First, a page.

“I thought it was just another accident because … honestly, it’s an everyday occurrence,” said Chiu, who normally drives to work from his Flatbush home.
Within a few minutes, however, Chiu knew it was something more. He immediately checked to see if everyone who normally takes the subway had already arrived at work. They all had. “It was a relief,” he added.
President Joe Biden was briefed on the situation and the White House staff has been in touch with Adams and Sewell, press secretary Jen Psaki tweeted.
Mayor Eric Adams, who recently tested positive for COVID-19 and cleared his schedule of in-person public events, was receiving continuous briefings, spokesman Fabien Levy tweeted.
“We will not allow New Yorkers to be terrorized, even by a single individual,” Adams said in a brief video.
The shooting comes as crime in the city’s sprawling subway system has ticked up in recent months. Transit crime had increased 68% so far in 2022 compared to 2021, NYPD statistics show.
The subways have been a particular focus of Adams’, and the mayor earlier this year released a safety plan in efforts to lower crime.
The city’s subway system has been the target of several previous mass attacks. In December 2017, a homemade bomb detonated in a subway pedestrian tunnel that links two train lines a bus terminal in midtown Manhattan. No one was killed, but three people suffered minor injuries. Akayed Ullah, a Bangladeshi immigrant, was convicted on terrorism charges for carrying out the attack on behalf of the Islamic State.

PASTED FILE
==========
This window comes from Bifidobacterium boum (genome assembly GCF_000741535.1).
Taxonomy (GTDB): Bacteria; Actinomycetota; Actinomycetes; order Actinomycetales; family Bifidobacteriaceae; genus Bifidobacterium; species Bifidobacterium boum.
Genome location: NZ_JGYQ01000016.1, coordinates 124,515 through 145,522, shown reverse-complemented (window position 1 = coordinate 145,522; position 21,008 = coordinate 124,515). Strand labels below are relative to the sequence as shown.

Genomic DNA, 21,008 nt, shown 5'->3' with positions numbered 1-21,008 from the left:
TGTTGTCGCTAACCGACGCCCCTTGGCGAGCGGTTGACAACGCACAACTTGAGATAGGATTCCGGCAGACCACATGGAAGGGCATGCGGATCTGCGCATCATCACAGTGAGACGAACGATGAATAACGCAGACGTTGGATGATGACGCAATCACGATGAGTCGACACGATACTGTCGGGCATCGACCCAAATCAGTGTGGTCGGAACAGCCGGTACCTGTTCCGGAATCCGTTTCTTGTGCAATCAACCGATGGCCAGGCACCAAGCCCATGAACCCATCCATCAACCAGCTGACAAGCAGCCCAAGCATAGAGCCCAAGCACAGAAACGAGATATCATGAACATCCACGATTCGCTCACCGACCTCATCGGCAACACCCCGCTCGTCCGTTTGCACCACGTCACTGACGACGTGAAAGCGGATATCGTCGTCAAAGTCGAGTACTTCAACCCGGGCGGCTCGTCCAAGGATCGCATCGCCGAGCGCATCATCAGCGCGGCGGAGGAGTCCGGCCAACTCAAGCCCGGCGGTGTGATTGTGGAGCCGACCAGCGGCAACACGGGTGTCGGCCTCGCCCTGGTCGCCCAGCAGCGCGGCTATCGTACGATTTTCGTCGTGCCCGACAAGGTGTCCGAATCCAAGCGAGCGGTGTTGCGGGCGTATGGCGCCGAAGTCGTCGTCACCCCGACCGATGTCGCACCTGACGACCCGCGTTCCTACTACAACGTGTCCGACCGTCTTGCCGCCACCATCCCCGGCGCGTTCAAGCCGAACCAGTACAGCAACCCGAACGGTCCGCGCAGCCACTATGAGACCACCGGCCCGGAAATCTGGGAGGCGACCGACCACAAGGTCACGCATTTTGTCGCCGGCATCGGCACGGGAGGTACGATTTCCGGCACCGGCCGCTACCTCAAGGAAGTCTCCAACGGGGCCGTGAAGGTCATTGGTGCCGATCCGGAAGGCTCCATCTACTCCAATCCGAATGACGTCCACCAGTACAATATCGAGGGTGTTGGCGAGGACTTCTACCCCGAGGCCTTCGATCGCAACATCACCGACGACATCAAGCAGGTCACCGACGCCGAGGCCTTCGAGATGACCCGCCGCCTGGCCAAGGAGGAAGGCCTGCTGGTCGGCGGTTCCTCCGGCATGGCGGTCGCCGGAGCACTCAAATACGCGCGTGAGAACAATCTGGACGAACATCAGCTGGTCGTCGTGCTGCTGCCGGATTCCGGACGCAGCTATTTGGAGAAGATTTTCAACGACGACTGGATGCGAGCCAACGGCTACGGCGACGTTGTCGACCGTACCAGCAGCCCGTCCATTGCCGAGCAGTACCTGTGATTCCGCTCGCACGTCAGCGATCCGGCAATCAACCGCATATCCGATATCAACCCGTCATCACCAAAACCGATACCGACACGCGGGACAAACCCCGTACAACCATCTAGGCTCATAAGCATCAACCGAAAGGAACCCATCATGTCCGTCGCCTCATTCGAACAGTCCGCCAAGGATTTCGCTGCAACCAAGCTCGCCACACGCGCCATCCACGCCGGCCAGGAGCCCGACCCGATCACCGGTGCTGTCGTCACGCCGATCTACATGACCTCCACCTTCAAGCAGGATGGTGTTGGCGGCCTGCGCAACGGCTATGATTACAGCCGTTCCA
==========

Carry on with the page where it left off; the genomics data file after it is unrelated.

Dozens of riders were injured in December 1994 when two homemade gasoline bombs exploded in a crowded downtown No. 4 train that was stopped in the Fulton Street station beneath the Manhattan financial district. Edward Leary, a New Jersey computer analyst enraged by the loss of his job, was found guilty in 1996.
Najibullah Zazi, a legal permanent resident of the U.S. from Afghanistan, acquired bomb-making components and drove them to New York for a series of intended strikes in September 2009.
When he learned that authorities were investigating the plot, he discarded the explosives and drove back to Denver, where he was arrested. At the time, then-Attorney General Eric Holder described the plot as “one of the most serious terrorist threats to our nation since Sept. 11, 2001.”It could have been devastating,” Holder said then.